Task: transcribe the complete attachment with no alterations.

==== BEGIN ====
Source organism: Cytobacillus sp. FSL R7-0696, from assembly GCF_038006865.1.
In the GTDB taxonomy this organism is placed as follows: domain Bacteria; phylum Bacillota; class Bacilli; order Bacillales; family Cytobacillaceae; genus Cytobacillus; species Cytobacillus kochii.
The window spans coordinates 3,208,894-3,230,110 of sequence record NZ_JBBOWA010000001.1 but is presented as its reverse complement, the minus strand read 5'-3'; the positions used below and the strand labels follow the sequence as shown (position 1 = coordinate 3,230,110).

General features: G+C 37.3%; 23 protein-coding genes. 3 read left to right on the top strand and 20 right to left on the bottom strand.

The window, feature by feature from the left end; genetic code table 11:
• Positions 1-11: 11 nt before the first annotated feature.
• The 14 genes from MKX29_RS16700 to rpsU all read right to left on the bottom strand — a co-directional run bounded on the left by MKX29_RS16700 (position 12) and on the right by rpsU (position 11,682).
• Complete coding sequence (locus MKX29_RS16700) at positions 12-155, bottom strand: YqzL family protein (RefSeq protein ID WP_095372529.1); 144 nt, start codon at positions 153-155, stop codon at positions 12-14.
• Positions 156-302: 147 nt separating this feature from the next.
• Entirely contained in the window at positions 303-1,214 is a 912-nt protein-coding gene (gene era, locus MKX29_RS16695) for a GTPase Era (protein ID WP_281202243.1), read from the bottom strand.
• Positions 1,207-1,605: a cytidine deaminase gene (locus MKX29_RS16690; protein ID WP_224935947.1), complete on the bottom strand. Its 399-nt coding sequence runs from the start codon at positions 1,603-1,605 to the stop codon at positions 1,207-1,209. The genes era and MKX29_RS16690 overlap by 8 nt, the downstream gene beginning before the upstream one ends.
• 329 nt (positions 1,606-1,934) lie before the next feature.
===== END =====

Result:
Source organism: Cytobacillus sp. FSL R7-0696, from assembly GCF_038006865.1.
In the GTDB taxonomy this organism is placed as follows: domain Bacteria; phylum Bacillota; class Bacilli; order Bacillales; family Cytobacillaceae; genus Cytobacillus; species Cytobacillus kochii.
The window spans coordinates 3,208,894-3,230,110 of sequence record NZ_JBBOWA010000001.1 but is presented as its reverse complement, the minus strand read 5'-3'; the positions used below and the strand labels follow the sequence as shown (position 1 = coordinate 3,230,110).

General features: G+C 37.3%; 23 protein-coding genes. 3 read left to right on the top strand and 20 right to left on the bottom strand.

The window, feature by feature from the left end; genetic code table 11:
• Positions 1-11: 11 nt before the first annotated feature.
• The 14 genes from MKX29_RS16700 to rpsU all read right to left on the bottom strand — a co-directional run bounded on the left by MKX29_RS16700 (position 12) and on the right by rpsU (position 11,682).
• Complete coding sequence (locus MKX29_RS16700) at positions 12-155, bottom strand: YqzL family protein (RefSeq protein ID WP_095372529.1); 144 nt, start codon at positions 153-155, stop codon at positions 12-14.
• Positions 156-302: 147 nt separating this feature from the next.
• Entirely contained in the window at positions 303-1,214 is a 912-nt protein-coding gene (gene era, locus MKX29_RS16695) for a GTPase Era (protein ID WP_281202243.1), read from the bottom strand.
• Positions 1,207-1,605: a cytidine deaminase gene (locus MKX29_RS16690; protein ID WP_224935947.1), complete on the bottom strand. Its 399-nt coding sequence runs from the start codon at positions 1,603-1,605 to the stop codon at positions 1,207-1,209. The genes era and MKX29_RS16690 overlap by 8 nt, the downstream gene beginning before the upstream one ends.
• 329 nt (positions 1,606-1,934) lie before the next feature.